Throughout the pandemic so-called “key workers” were both allowed, and expected, to work by the government throughout all the national lockdowns. When it came to keeping the UK – and international – wine and spirits sectors going over the last two years then the team at Kingsland Drinks Group certainly fell into the “key” category as it kept all its operations going, buying, importing, bottling and then distributing millions of litres of wine and spirits to its customers in all channels of the market. Here Richard Siddle sits down with Kingsland’s managing director, Ed Baker, to talk through all the various services it now offers the trade, and its ambitious plans for the future to be regarded as the UK’s most forward thinking and innovative category solutions supplier for the global drinks industry.
Kingsland Drinks Group has evolved into what it now sees as offering a ‘complete service’ to any customer looking for a bottling, packing, brand creation and design, sales, marketing and distribution solution in the UK.
It’s always good to start a business profile with a great statistic. So try this one on for size. One in every eight bottles of wine consumed in the UK comes out of Kingsland Drinks. An operation that runs 24 hours a day and 363 days a year (even Kingsland takes Christmas Day and Boxing Day off).
Which goes some way to explaining just how integrated and important the business has now become to the UK wine and spirits industry.
Ed Baker does not share that type of information to show off, or brag. Far from it. That’s not the Kingsland way. It’s mentioned more as a gentle reminder to illustrate just how far the company has come and how integral its services are to both key national and regional customers that rely on it for so much of their drinks turnover.
It’s not just that “bottling business just outside Manchester”. Although that clearly is still its bread and butter, on which the rest of the company has been able to grow, diversify and offer so many more services.
As it now works with customers in all channels of the trade, Kingsland Drinks Group is ideally placed to track, monitor and respond to national and local drinks trends, says Baker. A position that has arguably cemented its role in the sector even further through the long months of lockdown – and now re-opening – that has seen demands on its services fluctuate between the major supermarkets, grocery retail, and online, to regional and national on-trade.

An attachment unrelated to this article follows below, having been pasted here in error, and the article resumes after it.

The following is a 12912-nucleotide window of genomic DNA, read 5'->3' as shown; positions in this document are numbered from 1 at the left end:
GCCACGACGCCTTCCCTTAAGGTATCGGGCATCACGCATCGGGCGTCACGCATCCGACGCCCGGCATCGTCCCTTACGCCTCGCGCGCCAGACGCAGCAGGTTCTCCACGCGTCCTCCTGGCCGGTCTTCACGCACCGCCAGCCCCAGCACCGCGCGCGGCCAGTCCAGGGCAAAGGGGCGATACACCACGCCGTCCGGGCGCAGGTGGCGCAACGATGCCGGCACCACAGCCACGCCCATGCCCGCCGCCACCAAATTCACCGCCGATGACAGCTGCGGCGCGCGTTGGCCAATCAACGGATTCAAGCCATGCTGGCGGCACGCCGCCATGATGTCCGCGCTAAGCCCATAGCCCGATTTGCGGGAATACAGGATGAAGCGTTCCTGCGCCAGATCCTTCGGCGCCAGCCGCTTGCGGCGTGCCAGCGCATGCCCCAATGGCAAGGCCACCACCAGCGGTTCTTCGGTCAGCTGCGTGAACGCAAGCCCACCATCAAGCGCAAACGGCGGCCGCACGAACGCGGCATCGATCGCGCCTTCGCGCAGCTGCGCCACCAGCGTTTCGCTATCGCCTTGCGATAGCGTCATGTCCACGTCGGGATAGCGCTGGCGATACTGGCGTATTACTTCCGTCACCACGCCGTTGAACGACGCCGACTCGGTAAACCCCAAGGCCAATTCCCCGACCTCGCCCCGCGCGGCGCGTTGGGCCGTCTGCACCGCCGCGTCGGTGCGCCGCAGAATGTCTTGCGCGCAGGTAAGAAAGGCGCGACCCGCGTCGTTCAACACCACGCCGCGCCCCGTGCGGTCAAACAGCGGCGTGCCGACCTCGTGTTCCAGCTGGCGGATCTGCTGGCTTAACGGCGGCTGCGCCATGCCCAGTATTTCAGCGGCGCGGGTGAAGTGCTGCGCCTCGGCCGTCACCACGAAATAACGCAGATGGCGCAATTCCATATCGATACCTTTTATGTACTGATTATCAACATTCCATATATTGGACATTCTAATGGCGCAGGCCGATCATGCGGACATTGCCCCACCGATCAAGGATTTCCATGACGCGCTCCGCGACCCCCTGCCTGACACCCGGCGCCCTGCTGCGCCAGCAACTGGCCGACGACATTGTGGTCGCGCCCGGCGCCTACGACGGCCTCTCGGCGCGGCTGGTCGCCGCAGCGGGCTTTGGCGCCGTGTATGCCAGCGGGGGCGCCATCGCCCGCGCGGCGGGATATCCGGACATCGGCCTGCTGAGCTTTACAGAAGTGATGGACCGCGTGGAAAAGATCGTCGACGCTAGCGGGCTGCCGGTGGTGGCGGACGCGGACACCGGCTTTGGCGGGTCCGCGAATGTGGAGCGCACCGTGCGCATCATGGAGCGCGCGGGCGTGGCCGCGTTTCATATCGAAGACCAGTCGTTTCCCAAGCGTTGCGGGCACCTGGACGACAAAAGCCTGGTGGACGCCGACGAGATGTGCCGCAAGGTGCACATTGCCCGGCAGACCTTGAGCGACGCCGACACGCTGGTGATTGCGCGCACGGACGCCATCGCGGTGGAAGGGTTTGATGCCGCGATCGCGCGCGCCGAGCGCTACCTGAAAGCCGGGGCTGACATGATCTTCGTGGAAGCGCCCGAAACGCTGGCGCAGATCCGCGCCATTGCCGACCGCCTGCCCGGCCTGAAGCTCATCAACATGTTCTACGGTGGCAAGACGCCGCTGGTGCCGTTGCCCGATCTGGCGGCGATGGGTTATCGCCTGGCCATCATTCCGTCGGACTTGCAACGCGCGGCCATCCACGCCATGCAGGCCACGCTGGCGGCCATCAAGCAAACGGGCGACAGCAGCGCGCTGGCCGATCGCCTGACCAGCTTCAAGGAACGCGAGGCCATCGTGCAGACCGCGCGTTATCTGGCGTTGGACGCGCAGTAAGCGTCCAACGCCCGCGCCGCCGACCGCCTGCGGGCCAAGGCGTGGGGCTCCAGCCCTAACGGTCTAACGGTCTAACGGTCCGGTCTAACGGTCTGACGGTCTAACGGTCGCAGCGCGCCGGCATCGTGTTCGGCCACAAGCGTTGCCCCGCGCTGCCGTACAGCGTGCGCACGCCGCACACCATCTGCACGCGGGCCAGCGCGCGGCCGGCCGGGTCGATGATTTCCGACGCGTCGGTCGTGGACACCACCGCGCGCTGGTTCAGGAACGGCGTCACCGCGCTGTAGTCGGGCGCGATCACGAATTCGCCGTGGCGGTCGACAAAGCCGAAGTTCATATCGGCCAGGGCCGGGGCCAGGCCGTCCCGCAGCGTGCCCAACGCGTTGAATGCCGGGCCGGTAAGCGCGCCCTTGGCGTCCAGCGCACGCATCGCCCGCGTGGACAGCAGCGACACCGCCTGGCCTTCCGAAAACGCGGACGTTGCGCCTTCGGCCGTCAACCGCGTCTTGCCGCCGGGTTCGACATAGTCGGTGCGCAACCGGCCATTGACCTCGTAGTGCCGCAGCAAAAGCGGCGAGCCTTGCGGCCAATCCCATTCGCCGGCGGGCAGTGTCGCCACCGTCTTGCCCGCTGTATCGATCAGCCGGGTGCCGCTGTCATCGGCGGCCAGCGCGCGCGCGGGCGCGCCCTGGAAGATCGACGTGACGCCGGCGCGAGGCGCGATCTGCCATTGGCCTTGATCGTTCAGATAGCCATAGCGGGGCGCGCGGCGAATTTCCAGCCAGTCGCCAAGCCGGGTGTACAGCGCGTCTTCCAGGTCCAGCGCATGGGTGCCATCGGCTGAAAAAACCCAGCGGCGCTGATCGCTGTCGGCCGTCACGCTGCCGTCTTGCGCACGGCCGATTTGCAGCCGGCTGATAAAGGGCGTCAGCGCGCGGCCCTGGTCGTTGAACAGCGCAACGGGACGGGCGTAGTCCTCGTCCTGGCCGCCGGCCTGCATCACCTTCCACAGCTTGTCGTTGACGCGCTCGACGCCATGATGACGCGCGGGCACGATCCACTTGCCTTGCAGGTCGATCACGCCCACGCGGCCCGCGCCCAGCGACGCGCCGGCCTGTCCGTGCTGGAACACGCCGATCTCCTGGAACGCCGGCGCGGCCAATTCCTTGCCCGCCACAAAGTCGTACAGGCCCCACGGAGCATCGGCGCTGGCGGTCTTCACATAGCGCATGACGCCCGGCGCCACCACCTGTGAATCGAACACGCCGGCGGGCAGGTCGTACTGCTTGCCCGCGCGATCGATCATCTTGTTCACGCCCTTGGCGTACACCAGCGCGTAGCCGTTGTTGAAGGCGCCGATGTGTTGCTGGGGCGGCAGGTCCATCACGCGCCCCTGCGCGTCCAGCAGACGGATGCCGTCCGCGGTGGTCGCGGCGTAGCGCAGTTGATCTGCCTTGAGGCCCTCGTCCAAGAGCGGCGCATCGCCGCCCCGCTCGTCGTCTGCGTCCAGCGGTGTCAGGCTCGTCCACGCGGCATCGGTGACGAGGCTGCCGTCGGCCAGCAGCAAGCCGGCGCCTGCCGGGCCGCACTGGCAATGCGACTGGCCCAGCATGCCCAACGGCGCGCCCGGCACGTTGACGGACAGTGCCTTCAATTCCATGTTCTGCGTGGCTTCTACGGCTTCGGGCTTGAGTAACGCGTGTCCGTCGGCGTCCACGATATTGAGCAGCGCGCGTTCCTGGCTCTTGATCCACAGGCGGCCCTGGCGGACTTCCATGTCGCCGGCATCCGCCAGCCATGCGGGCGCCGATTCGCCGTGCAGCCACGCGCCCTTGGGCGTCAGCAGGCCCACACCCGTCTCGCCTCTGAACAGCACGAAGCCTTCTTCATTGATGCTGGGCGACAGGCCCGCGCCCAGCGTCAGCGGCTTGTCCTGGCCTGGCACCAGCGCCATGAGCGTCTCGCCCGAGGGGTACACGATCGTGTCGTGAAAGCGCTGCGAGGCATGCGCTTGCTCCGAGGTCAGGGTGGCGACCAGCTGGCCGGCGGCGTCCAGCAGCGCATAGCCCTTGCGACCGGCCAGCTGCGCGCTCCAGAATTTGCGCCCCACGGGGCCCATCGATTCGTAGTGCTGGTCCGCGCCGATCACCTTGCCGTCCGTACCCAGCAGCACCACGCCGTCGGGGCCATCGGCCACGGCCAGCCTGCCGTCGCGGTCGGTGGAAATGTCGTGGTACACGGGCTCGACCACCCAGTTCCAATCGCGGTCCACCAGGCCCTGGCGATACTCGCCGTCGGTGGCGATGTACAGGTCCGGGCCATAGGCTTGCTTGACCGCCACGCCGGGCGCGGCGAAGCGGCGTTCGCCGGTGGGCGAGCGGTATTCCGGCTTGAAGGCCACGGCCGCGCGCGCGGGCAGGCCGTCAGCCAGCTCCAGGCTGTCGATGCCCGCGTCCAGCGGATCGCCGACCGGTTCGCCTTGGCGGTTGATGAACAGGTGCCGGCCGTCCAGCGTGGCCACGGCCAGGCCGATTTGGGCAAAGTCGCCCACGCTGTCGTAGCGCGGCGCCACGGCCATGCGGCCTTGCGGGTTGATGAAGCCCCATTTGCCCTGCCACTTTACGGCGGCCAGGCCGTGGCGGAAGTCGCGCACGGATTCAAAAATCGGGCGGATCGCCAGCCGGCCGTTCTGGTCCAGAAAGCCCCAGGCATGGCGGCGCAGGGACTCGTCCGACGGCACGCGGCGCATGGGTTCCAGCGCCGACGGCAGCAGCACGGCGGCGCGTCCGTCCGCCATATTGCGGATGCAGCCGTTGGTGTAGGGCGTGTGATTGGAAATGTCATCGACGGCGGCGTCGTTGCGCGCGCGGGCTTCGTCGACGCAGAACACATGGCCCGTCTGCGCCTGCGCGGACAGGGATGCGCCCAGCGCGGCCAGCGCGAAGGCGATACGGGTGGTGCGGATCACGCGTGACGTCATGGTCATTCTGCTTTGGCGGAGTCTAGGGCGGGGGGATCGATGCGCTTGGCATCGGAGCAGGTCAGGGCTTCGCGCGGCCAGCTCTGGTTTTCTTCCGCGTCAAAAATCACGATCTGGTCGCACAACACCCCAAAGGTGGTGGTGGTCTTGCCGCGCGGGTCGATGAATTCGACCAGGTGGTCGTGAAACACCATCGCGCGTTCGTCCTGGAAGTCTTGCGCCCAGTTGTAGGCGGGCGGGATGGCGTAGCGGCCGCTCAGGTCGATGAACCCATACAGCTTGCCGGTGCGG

Having its feet, hands, fingers and toes in all channels of the trade means it is able to upscale or switch resources and people accordingly, he adds. But with 500 staff to choose from it is well equipped to handle sudden upswings in demand.
Doubled in size
Kingsland Drinks Group has come a long way in a relatively short period of time under Baker’s control. He joined the company in 2014 when it was handling 65 million litres of wines and spirits a year. It has now doubled that and is up to close to 150 litres, of which wine accounts for a good 90%.
But that does not tell the full story, says Baker. It has been able to expand the business by offering a wider range of services, with a greater focus on different packaging formats – from cans, to pouches and bag-in-box – and styles of drink, including flavoured spirits and a raft of new low and no alcohol products now being produced at Kingsland.
“That is now very much part of what we do and where we have been able to grow over the last two to three years,” says Baker.
It has also opened the door and introduced the company to a lot more drinks operators on the spirits side of the fence, as well as newcomers to the market looking to grab their share of new areas such as low and no. “It’s important as a company that we are able to do that,” he adds. “We are not just a wine business. Yes, our core is based on wine, but the wider Group offering means we are able to give more opportunities to our customers, and it also spreads the risk and gives us different levers to play with as the market changes.”
It means Kingsland Drinks Group is relevant to its multiple customers in different ways. It might be doing a straight packing and bottling contract for a major supermarket or restaurant chain, but it could also be working with them on creating an exclusive, bespoke brand, devised and brought to market by the Kingsland team.
“We now have a mix of different strategies and strands of the business,” explains Baker. “We try and give our customers a smorgasbord, if you like, of different options and opportunities in how they work with us.”